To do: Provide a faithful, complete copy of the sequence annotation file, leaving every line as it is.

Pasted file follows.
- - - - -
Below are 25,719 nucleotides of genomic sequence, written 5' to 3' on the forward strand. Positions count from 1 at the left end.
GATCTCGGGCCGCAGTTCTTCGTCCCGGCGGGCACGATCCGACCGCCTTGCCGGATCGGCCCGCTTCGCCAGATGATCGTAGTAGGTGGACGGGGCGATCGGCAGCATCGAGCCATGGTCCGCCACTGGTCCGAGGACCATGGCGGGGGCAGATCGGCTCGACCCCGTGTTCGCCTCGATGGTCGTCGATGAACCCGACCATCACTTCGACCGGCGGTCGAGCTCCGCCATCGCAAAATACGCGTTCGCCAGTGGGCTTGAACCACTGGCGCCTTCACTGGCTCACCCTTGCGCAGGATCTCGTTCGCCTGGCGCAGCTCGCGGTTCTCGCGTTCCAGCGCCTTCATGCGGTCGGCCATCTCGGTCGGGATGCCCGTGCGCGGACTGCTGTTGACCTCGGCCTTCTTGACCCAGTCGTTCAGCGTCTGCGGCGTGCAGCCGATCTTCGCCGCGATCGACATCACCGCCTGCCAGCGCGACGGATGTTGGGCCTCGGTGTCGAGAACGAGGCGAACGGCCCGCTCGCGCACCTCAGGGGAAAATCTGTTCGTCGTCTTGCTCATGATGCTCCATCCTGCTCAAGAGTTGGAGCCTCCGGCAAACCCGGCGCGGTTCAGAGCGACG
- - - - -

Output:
Below are 25,719 nucleotides of genomic sequence, written 5' to 3' on the forward strand. Positions count from 1 at the left end.
GATCTCGGGCCGCAGTTCTTCGTCCCGGCGGGCACGATCCGACCGCCTTGCCGGATCGGCCCGCTTCGCCAGATGATCGTAGTAGGTGGACGGGGCGATCGGCAGCATCGAGCCATGGTCCGCCACTGGTCCGAGGACCATGGCGGGGGCAGATCGGCTCGACCCCGTGTTCGCCTCGATGGTCGTCGATGAACCCGACCATCACTTCGACCGGCGGTCGAGCTCCGCCATCGCAAAATACGCGTTCGCCAGTGGGCTTGAACCACTGGCGCCTTCACTGGCTCACCCTTGCGCAGGATCTCGTTCGCCTGGCGCAGCTCGCGGTTCTCGCGTTCCAGCGCCTTCATGCGGTCGGCCATCTCGGTCGGGATGCCCGTGCGCGGACTGCTGTTGACCTCGGCCTTCTTGACCCAGTCGTTCAGCGTCTGCGGCGTGCAGCCGATCTTCGCCGCGATCGACATCACCGCCTGCCAGCGCGACGGATGTTGGGCCTCGGTGTCGAGAACGAGGCGAACGGCCCGCTCGCGCACCTCAGGGGAAAATCTGTTCGTCGTCTTGCTCATGATGCTCCATCCTGCTCAAGAGTTGGAGCCTCCGGCAAACCCGGCGCGGTTCAGAGCGACG